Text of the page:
A 13.3% rise in like-for-like sales (which ignores the effect of exchange rates and changes to the portfolio) took third quarter revenue to £3.5bn. That reflects strong growth from disinfectant and hygiene brands, and particularly good trading in North America.
This means Reckitt is upgrading full year like-for-like net revenue growth guidance. Percentage growth is now expected to be in the low double digits, up from high single digits.
The shares rose 1.8% following the announcement.
Reckitt's portfolio of brands includes Lysol and Dettol, and in the current environment, that's working pretty well.
In stark contrast to last year's paltry sales growth of 0.8%, sales are enjoying a bumper performance. Such growth is likely to have been beyond RB's wildest forecasts, and as a result the group expects a better year ahead.
The group thinks the current crisis will translate into a long-term behaviour shift. This would see consumers continue to be more hygiene focused, and provide an enduring boost to Reckitt's top-line. Over-the-counter medicines like Nurofen have fared less well. While sales were initially boosted by coronavirus, the group's mindful that these purchases will have simply been a pull-forward of later sales. The net effect of these trends remains to be seen, but overall the current crisis is being seen as an opportunity at Reckitt HQ.
The jumpstart comes as Reckitt is looking for ways to propel sustainable, long-term sales and profit growth. And while helpful, the pandemic is not a cure-all. Digital marketing has lowered the barriers to entry for launching a new brand, leading to an influx of market-share-stealing smaller companies and fierce price competition.
Reckitt's solution is a £2bn investment in improving and sharpening its proposition. Deep pockets should give the group an edge- cooking up superior products is what supports brands' premium price tags, which should ultimately underpin margins. To the group's credit, we'd been concerned coronavirus could hamper progress. But Reckitt seems to be making genuine headway on improving supply chains and stock availability already - both crucial if you want to grow sustainably. We're mindful that while the group's moving in the right direction, turning a beast of Reckitt's size around is going to take time, and comes with significant execution risk.
Unfortunately, the current environment hasn't done enough to solve Reckitt's biggest headache - Infant Child Nutrition. The $18bn acquisition of Mead Johnson (MJN), a baby formula specialist, raised eyebrows back in 2017. It marked entry into unfamiliar markets and unfamiliar products. While the worst of the impairments should be a thing of the past, sales are still lacklustre and a lower birth rate in Asia looks set to act as a drag as we head into next year.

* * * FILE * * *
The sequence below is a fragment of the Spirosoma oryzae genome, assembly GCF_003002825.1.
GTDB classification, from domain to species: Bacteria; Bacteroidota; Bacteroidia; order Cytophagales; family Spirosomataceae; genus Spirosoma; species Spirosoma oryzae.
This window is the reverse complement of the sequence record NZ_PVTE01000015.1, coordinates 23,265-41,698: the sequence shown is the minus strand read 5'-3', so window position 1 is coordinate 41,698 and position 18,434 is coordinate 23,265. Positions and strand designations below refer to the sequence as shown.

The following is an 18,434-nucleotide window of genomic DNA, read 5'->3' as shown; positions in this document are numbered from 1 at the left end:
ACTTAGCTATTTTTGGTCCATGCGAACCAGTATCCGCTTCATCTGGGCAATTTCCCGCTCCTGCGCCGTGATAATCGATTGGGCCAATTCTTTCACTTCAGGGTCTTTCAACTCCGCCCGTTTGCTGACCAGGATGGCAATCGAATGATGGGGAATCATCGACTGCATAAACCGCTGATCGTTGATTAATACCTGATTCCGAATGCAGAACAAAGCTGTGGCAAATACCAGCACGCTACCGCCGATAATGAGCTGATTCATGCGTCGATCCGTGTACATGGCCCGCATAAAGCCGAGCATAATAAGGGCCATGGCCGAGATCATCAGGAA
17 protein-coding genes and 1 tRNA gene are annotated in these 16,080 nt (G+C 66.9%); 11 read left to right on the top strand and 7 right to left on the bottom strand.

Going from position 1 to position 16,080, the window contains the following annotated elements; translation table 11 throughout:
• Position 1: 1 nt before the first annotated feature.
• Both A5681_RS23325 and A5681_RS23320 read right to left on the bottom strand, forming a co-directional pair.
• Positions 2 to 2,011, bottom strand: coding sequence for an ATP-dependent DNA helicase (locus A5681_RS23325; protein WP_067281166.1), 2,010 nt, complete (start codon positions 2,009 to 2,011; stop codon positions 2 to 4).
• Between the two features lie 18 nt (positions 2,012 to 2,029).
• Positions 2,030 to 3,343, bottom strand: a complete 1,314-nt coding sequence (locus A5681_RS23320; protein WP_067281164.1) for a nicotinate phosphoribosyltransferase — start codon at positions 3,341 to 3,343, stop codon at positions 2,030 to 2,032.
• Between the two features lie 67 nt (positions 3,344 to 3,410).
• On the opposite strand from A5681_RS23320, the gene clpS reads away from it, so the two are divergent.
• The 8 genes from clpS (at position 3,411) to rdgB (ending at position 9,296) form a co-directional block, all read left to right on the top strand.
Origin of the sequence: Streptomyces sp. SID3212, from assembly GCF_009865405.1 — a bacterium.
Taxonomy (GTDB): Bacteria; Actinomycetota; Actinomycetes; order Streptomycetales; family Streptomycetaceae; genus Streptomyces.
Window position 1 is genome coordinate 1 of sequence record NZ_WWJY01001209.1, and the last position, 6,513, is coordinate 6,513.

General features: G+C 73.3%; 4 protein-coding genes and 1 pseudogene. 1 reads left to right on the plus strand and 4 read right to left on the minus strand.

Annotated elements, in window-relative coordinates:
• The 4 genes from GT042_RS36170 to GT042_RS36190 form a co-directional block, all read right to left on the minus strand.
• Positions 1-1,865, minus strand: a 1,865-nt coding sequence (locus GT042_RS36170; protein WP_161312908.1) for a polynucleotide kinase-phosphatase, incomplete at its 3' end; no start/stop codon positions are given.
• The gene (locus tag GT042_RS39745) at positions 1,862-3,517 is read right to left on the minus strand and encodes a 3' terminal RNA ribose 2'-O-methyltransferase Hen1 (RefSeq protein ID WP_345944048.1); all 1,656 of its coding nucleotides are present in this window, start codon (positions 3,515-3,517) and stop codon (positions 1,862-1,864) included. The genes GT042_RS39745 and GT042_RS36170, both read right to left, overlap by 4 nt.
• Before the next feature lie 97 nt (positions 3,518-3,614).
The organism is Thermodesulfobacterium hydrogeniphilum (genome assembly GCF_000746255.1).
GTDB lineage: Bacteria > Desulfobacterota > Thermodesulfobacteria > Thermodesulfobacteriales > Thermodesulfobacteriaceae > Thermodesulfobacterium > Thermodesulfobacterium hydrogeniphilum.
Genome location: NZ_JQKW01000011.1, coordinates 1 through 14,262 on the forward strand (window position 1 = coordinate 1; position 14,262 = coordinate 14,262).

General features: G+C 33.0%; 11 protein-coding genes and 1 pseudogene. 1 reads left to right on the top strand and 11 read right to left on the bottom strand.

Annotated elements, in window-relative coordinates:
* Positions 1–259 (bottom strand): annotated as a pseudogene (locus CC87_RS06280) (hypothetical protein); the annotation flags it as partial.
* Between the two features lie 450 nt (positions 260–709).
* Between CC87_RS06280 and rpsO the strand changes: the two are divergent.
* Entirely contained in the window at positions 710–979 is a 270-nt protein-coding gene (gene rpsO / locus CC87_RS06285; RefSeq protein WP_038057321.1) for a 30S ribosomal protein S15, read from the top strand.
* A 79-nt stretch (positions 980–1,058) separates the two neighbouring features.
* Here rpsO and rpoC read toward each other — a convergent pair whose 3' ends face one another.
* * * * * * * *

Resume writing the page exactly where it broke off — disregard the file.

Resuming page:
We're not concerned about Reckitt navigating the current disruption. The biggest question from here is whether current momentum will in fact translate into a long-term tail wind. That's unknowable at this stage. A price to earnings ratio some way above the long-term average means there is pressure for Reckitt to capitalise on its newfound opportunities. If it fails to do this, the market could reassess its value.
Reckitt Benckiser key facts
- Price/Earnings ratio: 22.9
- 10 year average Price/Earnings ratio: 15.6
- Prospective dividend yield (next 12 months): 2.4%
All ratios are sourced from Refinitiv. Please remember yields are variable and not a reliable indicator of future income. Keep in mind key figures shouldn't be looked at on their own - it's important to understand the big picture.
Q3 interim management statement details (constant currency)
Within Hygiene (42% of net revenue) brands like Lysol, Finish and Air Wick helped like-for-like (LFL) revenue rise 19.5% to £1.5bn. Volumes were up 18.2%, while average prices rose 1.3%. Performance is being driven by more people staying at home compared to last year, and a heightened interest in cleanliness because of coronavirus. The group also said it's seeing new customers switching to its branded products.
Health (35% of net revenue) saw LFL revenue rise 12.6% to £1.2bn, comprising a 9.1% improvement in volume and a 3.5% increase in average prices. Very strong demand for disinfectants helped the top line - Dettol sales rose 50%. Relaxations of social distancing regulations resulted in improved demand for Durex products, which rose by double digit percentages.
Sales of over the counter medicines fell 10% because of lower consumer demand in lockdowns, and retailers already having enough stock ahead of cold/flu season. Reckitt expects "trading over the balance of the season to remain supressed."
Nutrition (23% net revenue) posted LFL growth of 4.1% to £806m, driven mostly by higher average prices. There was particularly strong growth in North America in Infant Child Nutrition, although these tailwinds are expected to reverse in Q4. Conditions in Hong Kong are still tough, with the cross border sales of goods with China still supressed.
The division is expected to be adversely affected by lower birth rates next year, driven by changes in behaviour because of the pandemic.
Across the group as a whole, online sales rose 45% in the quarter and now account for around 12% of group sales.
On a geographical basis, Developing Markets LFLs rose 10.1% to £1.3bn, Europe, Australia and New Zealand saw LFLs rise 8.2% to £1.1bn, and North America was up 24.2% also to £1.1bn. In all cases improvements were mostly driven by volume increases, but this was most pronounced in North America.
The group's on track to invest £2bn over three years in its turnaround plans, and so far this year that's included spending to improve supply chains. This resulted in noticeable improvements in customer service and stock availability. The investment plans are being supported by cost savings of £300m so far this year.
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